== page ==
Elected Officials, Tenants, Workers and Advocates Launch “SOUND Housing Campaign” To Fully Fund New York’s Public Housing

Daniel L. Squadron

July 20, 2009

Campaign Calls for State and City to Provide Long-Owed Funds

For Maintenance, Repairs, and Resident Safety
New York, NY—State Senator Daniel Squadron, Assemblymember Brian Kavanagh, dozens of their colleagues in Federal, State, and City government, public housing residents, NYCHA employees, and tenant advocates announced today the formation of the Save Our Underfunded NYCHA Developments (SOUND) Housing Campaign. The campaign will be a coordinated effort to ensure that the New York City Housing Authority (NYCHA) gets its fair share of State and City funding and that funds are properly spent on basic maintenance and repairs, safer and more reliable elevators, security cameras, and other measures to keep buildings and hallways safe and clean.

The SOUND Housing Campaign calls on the State and City to:

• Fully fund $64 million for State-built developments;
• Fully fund $30 million for City-built developments;
• Stop requiring NYCHA to pay more than $70 million for police and sanitation services; and
• Invest $100 million from the Federal stimulus package in weatherization of NYCHA developments.

In addition to Senator Daniel Squadron and Assemblymember Brian Kavanagh, the SOUND Housing Campaign is supported by elected officials from all five boroughs, including: Congressional Housing and Community Opportunity Subcommittee Member Nydia M. Velázquez (D-Brooklyn/Manhattan/Queens); Senate President Malcolm A. Smith (D-Queens) and Conference Leader John Sampson; (D-Brooklyn); Assembly Housing Committee Chair Vito Lopez (D-Brooklyn) and Public Housing Subcommittee Chair Keith L. T. Wright (D-Manhattan); City Council Housing Committee Chair Erik Martin Dilan (D-Brooklyn) and Public Housing Subcommittee Chair Rosie Mendez (D-Manhattan); Congressmembers Carolyn Maloney (D-Manhattan/Queens), Gregory W. Meeks (D-Brooklyn/Queens), Jerry Nadler (D-Manhattan/Brooklyn) and José E. Serrano (D-Bronx); Public Advocate Betsy Gotbaum; Borough Presidents Ruben Diaz, Jr. (D-Bronx), Marty Markowitz (D-Brooklyn), and Scott Stringer (D-Manhattan); State Senators Eric Adams (D-Brooklyn), Neil Breslin (D-Albany), Thomas K. Duane (D-Manhattan), Jeff Klein (D-Bronx/Westchester), Liz Krueger (D-Manhattan), Velmanette Montgomery (D-Brooklyn), Kevin Parker (D-Brooklyn), Eric Schneiderman (D-Manhattan/Bronx), José M. Serrano (D-Manhattan/Bronx), and Toby Stavisky (D-Queens); Assemblymembers Inez Barron (D-Brooklyn), Michael Benjamin (D-Bronx), Michael Benedetto (D-Bronx), William Boyland, (D-Brooklyn), Alec Brook-Krasny (D-Brooklyn), Karim Camara (D-Brooklyn), Nelson L. Castro (D-Bronx), Vivian Cook (D-Queens), Jeffrey Dinowitz (D-Bronx), Adriano Espaillat (D-Manhattan), Vanessa L. Gibson (D-Bronx), Richard N. Gottfried (D-Manhattan), Carl Heastie (D-Bronx), Hakeem Jeffries (D-Brooklyn), Micah Z. Kellner (D-Manhattan), Rory Lancman (D-Queens) Joe Lentol (D-Brooklyn), Alan Maisel (D-Brooklyn), Grace Meng (D-Queens), Cathy Nolan (D-Queens), Daniel O’Donnell (D-Manhattan), Felix Ortiz (D-Brooklyn), Audrey Pheffer (D-Queens), Adam Clayton Powell (D-Manhattan), Peter Rivera (D-Bronx), Annette M. Robinson (D-Brooklyn), Linda B. Rosenthal (D-Manhattan), Matthew Titone (D-Staten Island), Darryl Towns (D-Brooklyn) and Helene Weinstein (D-Brooklyn); Councilmembers Maria Baez (D-Bronx), Gale Brewer (D-Manhattan), Bill de Blasio (D-Brooklyn), Inez E. Dickens (D-Manhattan), Julissa Ferreras (D-Queens), Dan Garodnick (D-Manhattan), Alan J. Gerson (D-Manhattan), Robert Jackson (D-Manhattan), Letitia James (D-Brooklyn), Melinda Katz (D-Queens), Melissa Mark-Viverito, Kenneth Mitchell (D-Staten Island), Annabel Palma (D-Bronx), James Sanders (D-Queens), Al Vann (D-Brooklyn), and David Yassky (D-Brooklyn); Reginald Bowman of the Citywide Council of the NYCHA Tenant Association Presidents; Gregory Floyd, President of Teamsters Local 237; Judith Goldiner of the Legal Aid Society; Victor Bach of the Community Service Society; Damaris Reyes of Good Old Lower East Side and Public Housing Residents of the Lower East Side (GOLES/PHROLES); Peter Cheng of the Indochina Sino-American Community Center; Anne Washington of Community Voices Heard; Kenneth McIntosh of Two Bridges Houses; Charlotte Miles of Lillian Wald Houses; and Michael Steele of Rutgers Houses.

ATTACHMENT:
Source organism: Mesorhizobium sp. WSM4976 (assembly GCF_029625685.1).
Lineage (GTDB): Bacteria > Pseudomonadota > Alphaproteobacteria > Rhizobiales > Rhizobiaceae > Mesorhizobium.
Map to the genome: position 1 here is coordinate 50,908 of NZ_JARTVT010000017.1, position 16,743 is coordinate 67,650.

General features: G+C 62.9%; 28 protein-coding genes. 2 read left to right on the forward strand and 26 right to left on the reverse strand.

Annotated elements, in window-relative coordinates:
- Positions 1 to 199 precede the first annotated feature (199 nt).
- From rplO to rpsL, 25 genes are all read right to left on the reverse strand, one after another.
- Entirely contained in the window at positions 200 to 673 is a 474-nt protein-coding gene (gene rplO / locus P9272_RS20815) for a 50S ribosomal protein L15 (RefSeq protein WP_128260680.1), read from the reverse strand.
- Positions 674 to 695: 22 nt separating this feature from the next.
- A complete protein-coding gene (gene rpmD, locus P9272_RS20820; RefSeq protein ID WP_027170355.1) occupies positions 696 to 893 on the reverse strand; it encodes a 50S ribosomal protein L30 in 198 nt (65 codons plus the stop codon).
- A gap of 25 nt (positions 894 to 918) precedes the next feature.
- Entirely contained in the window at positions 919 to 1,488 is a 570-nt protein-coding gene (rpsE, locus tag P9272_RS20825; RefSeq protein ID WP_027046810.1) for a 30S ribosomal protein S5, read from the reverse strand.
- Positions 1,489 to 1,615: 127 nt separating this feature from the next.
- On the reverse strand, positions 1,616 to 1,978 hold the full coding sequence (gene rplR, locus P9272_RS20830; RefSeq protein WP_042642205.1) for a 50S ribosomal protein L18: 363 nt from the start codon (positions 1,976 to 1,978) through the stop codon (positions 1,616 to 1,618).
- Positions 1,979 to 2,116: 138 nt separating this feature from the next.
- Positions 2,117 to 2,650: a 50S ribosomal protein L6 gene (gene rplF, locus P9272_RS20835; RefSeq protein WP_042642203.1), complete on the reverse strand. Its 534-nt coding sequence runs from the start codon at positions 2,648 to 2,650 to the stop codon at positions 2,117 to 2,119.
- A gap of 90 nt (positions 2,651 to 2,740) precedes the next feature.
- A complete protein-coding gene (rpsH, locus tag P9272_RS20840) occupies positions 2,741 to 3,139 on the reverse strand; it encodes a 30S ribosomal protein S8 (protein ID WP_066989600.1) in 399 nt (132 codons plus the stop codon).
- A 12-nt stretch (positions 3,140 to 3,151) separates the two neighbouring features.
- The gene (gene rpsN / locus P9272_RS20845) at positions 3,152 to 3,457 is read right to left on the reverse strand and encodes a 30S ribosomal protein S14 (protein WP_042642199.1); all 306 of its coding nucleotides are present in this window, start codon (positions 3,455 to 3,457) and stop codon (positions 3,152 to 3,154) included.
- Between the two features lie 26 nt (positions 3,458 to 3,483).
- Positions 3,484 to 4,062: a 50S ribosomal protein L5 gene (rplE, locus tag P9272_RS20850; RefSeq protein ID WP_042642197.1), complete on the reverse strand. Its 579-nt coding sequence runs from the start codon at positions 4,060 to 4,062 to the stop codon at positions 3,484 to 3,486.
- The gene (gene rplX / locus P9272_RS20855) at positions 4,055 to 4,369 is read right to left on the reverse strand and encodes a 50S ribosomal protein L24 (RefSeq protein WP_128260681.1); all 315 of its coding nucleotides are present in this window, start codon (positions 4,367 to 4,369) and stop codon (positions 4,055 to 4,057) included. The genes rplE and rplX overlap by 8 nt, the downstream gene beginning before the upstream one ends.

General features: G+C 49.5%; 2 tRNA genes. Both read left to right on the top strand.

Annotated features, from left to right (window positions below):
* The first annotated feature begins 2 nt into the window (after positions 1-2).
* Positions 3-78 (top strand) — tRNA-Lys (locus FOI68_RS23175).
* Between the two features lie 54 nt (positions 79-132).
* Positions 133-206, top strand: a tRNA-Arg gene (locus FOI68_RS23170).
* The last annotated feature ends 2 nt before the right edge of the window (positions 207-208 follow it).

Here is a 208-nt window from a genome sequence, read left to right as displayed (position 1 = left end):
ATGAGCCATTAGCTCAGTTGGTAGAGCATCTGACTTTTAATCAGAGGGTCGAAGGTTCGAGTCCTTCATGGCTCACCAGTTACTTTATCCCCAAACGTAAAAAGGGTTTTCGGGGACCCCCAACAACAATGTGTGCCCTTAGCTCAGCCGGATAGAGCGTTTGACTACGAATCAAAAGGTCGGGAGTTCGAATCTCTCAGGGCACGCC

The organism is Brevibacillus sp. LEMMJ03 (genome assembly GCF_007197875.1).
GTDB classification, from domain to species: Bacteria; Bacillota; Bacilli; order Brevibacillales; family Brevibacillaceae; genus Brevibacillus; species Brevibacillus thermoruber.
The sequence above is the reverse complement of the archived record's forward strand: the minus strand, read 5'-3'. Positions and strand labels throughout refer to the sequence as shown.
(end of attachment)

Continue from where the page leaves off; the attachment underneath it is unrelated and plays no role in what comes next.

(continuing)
“More than 1 in 20 New Yorkers make their lives and their homes in NYCHA developments. For a decade, the State has shamefully turned its back on its obligation to these New Yorkers. NYCHA needs basic resources to provide services for its residents, and the State and City must step up with the funding they owe to allow that to happen,” said State Senator Daniel Squadron (D-Brooklyn/Manhattan). “Elected officials, tenants and advocates are joining together to form the SOUND Housing Campaign, and we won’t rest until we win necessary funds for maintenance, repairs, and safety in NYCHA developments.”